PROVO, Utah -- Dr. Martin MacNeill wants a new trial after he was convicted of murdering his wife last year.
His attorneys say the prosecution made a mistake that should result in MacNeill’s release.
“There is much to consider. I’m grateful for your arguments,” said Judge Derek Pullan.
In a Provo courtroom Monday, Pullan said he needed 60 days to decide whether to grant MacNeill’s new trial, which would throw out the murder conviction or sentence him for killing his wife, Michele.
“We believe this case was entirely circumstantial. It was a very close call as to what the jury would decide,” said defense attorney Randy Spencer.
MacNeill’s defense team says the guilty verdict should be thrown out because an inmate who testified against the former doctor was let out of jail early.
The attorneys say it was a deal, which the jury should have known about.
“The standard is whether or not the undisclosed evidence could have affected the jury’s decision-making process if it had been exposed,” Spencer said.
On Nov. 9, a jury convicted MacNeill of murder and obstruction of justice in the death of his wife, Michele.
"Inmate Number 1" testified MacNeill told him he drugged his wife and then drowned her in the bathtub at their Pleasant Grove home.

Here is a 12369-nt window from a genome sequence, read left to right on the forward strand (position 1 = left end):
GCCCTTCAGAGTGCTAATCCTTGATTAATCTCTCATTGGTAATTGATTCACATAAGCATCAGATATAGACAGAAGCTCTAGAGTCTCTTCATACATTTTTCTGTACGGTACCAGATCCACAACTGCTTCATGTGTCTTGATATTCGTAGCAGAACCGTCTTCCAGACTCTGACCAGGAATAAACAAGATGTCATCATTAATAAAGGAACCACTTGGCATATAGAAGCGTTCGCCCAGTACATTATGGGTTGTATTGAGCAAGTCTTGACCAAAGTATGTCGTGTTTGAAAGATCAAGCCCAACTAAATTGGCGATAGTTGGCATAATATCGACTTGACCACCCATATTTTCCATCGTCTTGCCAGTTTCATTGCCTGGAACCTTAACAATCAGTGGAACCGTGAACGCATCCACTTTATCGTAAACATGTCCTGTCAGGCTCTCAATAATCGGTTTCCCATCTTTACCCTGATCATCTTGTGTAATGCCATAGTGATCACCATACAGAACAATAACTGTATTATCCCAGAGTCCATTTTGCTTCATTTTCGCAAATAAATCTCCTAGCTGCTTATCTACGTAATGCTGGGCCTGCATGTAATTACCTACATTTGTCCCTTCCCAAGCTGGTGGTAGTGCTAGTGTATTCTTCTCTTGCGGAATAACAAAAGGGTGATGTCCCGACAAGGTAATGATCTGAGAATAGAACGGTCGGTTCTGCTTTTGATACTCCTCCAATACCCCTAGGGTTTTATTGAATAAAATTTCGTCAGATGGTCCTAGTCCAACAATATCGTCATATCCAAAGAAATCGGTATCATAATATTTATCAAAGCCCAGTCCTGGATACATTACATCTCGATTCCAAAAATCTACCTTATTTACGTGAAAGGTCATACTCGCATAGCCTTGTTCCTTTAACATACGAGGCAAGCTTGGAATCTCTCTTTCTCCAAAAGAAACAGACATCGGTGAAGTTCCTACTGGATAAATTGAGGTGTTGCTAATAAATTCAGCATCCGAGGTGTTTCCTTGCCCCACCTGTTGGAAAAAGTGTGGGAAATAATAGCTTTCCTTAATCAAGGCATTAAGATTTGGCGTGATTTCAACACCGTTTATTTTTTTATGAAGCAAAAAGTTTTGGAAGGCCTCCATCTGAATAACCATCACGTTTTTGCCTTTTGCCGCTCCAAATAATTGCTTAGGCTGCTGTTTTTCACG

But the prosecution says that testimony didn’t make or break in the case.
“You’ve got to show that the outcome, is probable the outcome would have been different. Given the testimony from inmates 2,3 and 4 the local inmate – it’s a strong case,” said deputy county attorney Chad Grunander.
Pullan said to him this seems to be a clear error of the prosecution.
The prosecution claims in a four-week trial, errors are to be expected and it doesn’t change the verdict.
“The case law says that very thing, that no trial is a perfect trial, but as far as us not giving the defense exculpatory information, that’s false,” Grunander said.
The prosecution says they only wrote a letter for the inmate after the trial – something they were open about from the beginning.
MacNeill’s daughter, Alexis Somers, said the attack on the prosecution feels personal and she’s hopeful the murder conviction will stand.
“I believe we had a very fair jury trial and they found him guilty, and he is guilty – he’s a murderer, he murdered my mother and he needs to pay for that and we are just anxious for this to go forward,” Somers said.